They are overlooked because they don't hold a significant place in the history of Christianity during the first half of the nineteenth century. They are the rearguard of the old pre-scientific order as they attempt to recast that order in the new scientific paradigm. And even today after the 1960s revival of Genesis literalism, as Ken Ham admits, young earthism is in a small minority among Christian academics. Also, it is very telling that none of the above "scriptural geologists" appear in the names index of my copy of "The Genesis Flood". That's most likely because Whitcombe and Morris research efforts were not based on the these "scriptural geologists". In fact it is quite likely that Whitcombe and Morris had never heard of them. In the first halve of the nineteenth century British Christianity was very much part of the establishment and yet in spite of that the above names have been ignored; this is strong evidence of their lack of historical significance among the Christian mainstream. They have been dragged up by Mortenson in order to divert AiG's attention from Price and the Adventists and this has the effect of conveying a false impression that AiG owes its credit mainly to these "scriptural geologist". It is important to stress "AiG's attention" here: Clearly AiG are not fooling people like Biologos. This diversion is about AiG trying to convince itself that it doesn't have any roots in Ellen White's Adventism. But in comparison with Morris and Price the "scriptural geologists" do not have a significant place in the historical canon of modern young earthism let alone the Christian mainstream. Of course, an AiG fundamentalist is unlikely to see establishment neglect of the so-called "scriptural geologists" as an outcome of historical proportion; rather they may well see it as willful and sinful neglect by secular historians and "compromising" Christian academics and portray this neglect as part of their mythical narrative of  conspiracy and persecution.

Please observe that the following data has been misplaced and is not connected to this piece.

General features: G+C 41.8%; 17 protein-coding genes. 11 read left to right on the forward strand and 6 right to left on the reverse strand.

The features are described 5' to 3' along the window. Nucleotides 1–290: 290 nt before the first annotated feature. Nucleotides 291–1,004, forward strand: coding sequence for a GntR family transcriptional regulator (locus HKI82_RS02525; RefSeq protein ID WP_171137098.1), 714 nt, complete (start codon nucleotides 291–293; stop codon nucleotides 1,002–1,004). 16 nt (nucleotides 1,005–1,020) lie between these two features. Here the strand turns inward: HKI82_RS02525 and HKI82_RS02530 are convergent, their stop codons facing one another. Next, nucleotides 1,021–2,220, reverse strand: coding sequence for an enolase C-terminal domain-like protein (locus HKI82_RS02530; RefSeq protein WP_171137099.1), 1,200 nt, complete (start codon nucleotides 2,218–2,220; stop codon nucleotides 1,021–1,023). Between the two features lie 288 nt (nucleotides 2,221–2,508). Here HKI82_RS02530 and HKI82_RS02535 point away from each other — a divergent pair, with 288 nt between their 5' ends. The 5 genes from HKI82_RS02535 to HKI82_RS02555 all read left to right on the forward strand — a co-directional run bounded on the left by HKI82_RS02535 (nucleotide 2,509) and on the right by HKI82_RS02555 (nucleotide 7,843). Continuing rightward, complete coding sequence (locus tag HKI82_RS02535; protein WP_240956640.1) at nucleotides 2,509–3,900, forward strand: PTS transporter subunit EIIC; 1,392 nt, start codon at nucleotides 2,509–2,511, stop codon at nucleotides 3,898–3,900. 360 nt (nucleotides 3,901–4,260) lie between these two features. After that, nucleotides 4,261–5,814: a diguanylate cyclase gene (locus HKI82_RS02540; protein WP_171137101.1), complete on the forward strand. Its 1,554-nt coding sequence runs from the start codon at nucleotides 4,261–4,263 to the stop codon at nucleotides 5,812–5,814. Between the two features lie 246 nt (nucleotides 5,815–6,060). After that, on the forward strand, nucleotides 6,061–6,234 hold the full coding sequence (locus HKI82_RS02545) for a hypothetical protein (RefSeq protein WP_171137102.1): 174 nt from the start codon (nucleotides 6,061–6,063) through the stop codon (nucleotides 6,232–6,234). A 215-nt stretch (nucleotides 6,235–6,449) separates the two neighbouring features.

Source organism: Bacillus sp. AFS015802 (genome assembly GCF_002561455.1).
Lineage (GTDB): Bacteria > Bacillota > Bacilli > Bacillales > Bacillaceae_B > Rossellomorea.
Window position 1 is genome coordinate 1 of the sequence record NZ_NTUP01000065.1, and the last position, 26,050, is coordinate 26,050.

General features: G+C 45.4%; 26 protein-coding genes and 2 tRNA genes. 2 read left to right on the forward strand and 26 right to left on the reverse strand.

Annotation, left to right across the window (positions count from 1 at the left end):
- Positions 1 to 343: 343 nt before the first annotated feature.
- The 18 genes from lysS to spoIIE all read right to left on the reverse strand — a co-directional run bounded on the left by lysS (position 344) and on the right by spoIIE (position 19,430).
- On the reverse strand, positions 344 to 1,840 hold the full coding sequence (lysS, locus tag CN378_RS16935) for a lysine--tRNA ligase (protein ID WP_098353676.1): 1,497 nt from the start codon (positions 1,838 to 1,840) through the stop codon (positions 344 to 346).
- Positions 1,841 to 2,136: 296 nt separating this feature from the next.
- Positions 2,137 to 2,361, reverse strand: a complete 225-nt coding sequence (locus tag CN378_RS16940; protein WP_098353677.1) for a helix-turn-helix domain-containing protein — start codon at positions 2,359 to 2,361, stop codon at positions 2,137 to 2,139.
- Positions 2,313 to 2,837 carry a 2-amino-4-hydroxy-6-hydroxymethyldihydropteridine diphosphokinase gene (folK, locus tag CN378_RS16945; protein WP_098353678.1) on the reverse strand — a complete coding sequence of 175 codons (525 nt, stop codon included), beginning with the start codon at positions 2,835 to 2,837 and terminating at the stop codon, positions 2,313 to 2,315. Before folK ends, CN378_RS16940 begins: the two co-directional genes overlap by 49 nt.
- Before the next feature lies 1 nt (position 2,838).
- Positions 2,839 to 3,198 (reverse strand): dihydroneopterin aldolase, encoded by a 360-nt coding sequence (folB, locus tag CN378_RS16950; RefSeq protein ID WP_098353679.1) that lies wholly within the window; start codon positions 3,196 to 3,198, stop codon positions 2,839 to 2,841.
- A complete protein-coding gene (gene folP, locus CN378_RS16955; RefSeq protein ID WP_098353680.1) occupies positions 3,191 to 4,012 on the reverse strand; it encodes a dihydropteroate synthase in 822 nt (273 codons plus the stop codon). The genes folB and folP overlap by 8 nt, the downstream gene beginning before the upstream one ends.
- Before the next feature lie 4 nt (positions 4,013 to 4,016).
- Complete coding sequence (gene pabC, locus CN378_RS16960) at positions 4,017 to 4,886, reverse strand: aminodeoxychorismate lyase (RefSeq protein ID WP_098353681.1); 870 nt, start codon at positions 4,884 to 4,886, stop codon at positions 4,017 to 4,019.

In a blog post entitled "My Parents are to blame!" and dated 10th January Ken Ham complains that Mortenson's work on the scriptural geologists has also been ignored; well, for reason already given AiG research must accept its place: Fundamentalist research doesn't qualify as being on a par with professional academic science and should only be studied if one is engaged on a project to research fundamentalism itself.  In the said post Ham writes: